Trading Knowledge in the “Global Middle Ages”

AHA Session 194
Sunday, January 5, 2020: 10:30 AM-12:00 PM
Nassau West (New York Hilton, Second Floor)
Subah Dayal, New York University
Carol Symes, University of Illinois at Urbana-Champaign

Session Abstract

How did knowledge—in both elite and popular forms—move across land, seas, and oceans before the onset of modern globalization? And how did the transmission of knowledge interplay with long-distance trade routes, flows of commodities, capital, and other forms of economic and diplomatic exchange?

This panel puts into conversation a set of comparative but concrete case studies of the transmission of knowledge that spans the maritime trade routes in the Mediterranean Sea, the Indian Ocean, and the South China Seas in the late middle ages. It defines knowledge and the mode of its circulation very broadly, as participants explore how secular, religious, and cultural knowledge was transmitted from a variety of methodological tools: archeology of shipwrecks, textual studies of medical literature, the history of painting, and the diplomatic history of Venetian-Ottoman relations. In doing so, this panel should attract a wide audience of pre-modern historians working across a number of regions and scholarly approaches.

One through-line that can be found in each of the panelists' presentations—which will be an informal discussion of works-in-progress—is the role played by Islamic historical actors and institutions in shuttling knowledge around the globe. Another commonality shared across these studies is that the finding that the transmission of objects—gifts, commodities, books, and portraits—also required the transmission of knowledge and expertise on the meanings and functions of those objects in the new regions and cultures to which they were transported.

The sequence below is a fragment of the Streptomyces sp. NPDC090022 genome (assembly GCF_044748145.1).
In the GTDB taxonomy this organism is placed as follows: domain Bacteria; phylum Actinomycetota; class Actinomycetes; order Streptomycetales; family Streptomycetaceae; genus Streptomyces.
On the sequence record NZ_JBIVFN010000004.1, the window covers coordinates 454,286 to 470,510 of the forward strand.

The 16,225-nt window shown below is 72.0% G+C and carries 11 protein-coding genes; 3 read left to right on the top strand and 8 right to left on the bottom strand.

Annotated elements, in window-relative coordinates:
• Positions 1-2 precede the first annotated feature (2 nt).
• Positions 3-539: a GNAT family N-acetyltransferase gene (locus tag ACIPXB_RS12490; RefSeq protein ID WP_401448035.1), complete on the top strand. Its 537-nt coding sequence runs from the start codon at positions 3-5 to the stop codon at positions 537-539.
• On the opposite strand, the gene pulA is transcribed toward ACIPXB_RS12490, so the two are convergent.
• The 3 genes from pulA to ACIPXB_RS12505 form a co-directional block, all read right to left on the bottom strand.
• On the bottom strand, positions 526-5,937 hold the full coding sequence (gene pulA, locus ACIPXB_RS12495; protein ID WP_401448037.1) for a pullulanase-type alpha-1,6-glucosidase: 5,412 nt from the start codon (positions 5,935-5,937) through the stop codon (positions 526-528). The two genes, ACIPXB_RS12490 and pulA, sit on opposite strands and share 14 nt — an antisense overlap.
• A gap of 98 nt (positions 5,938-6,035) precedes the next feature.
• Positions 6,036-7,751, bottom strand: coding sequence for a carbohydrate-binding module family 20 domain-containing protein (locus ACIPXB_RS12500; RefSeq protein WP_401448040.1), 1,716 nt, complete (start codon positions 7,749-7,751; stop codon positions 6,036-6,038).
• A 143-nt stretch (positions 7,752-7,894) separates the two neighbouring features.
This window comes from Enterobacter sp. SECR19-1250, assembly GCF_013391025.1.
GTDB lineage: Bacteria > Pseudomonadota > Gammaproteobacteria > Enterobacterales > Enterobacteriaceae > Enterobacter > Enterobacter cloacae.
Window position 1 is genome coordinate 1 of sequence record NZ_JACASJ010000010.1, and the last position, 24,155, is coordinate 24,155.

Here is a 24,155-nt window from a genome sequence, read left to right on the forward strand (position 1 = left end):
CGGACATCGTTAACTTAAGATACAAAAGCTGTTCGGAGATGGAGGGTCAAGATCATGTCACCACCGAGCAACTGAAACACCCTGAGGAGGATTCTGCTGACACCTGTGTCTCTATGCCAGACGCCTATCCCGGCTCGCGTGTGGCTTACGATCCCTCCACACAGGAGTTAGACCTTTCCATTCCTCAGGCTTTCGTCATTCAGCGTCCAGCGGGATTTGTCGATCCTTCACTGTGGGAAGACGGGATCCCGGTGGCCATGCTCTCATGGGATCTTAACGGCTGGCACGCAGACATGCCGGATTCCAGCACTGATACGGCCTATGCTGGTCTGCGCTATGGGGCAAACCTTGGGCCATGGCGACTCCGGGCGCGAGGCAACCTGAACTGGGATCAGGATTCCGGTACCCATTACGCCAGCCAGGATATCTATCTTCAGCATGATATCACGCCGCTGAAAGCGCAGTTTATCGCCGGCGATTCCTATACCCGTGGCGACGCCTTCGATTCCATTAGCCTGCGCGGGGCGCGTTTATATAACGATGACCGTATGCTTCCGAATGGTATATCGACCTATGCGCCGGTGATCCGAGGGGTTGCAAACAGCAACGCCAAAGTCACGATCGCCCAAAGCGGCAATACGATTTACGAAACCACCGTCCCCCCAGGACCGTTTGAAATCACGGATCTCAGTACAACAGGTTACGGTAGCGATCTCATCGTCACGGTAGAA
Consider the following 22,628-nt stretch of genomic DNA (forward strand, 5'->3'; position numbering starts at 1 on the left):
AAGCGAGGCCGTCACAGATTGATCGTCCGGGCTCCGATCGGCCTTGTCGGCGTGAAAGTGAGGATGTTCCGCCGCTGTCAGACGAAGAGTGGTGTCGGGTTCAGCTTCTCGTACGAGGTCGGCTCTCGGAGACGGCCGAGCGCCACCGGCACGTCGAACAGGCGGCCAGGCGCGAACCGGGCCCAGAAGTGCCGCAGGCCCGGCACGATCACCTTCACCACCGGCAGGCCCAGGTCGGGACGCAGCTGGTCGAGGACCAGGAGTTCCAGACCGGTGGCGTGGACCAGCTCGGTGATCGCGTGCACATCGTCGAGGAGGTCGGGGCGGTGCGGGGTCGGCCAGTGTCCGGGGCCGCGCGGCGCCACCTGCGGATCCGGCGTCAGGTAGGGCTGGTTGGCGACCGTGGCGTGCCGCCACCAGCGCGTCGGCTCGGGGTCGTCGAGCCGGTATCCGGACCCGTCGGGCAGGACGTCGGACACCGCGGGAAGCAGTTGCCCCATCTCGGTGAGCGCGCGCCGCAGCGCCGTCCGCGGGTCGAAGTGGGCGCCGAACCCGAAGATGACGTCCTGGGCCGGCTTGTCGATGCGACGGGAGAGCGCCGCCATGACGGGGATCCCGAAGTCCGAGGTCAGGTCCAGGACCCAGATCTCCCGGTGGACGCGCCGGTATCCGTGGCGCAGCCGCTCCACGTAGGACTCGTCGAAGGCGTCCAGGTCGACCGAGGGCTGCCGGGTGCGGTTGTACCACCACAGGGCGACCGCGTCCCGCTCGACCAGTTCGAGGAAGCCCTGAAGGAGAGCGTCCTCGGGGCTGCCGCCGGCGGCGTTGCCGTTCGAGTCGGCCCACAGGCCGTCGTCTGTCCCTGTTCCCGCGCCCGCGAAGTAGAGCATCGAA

This panel will conclude with a comment from a leading scholar in the field who will respond to the themes that connect the individual papers as well as interrogate the framework of ‘the Global Middle Ages’ itself. This framework was recently proposed in by the journal Medieval Globe, founded in 2014, and then again in a recent thematic volume of Past and Present, 238:13 (2018). How do these two parallel initiatives conceptualize a global medieval past, and what new frameworks do they propose for the transmission of knowledge in the middle ages?

In our Q&A, we will discuss what scholarly achievements have been made so far in this field, as well as the challenges and pitfalls the lie ahead.

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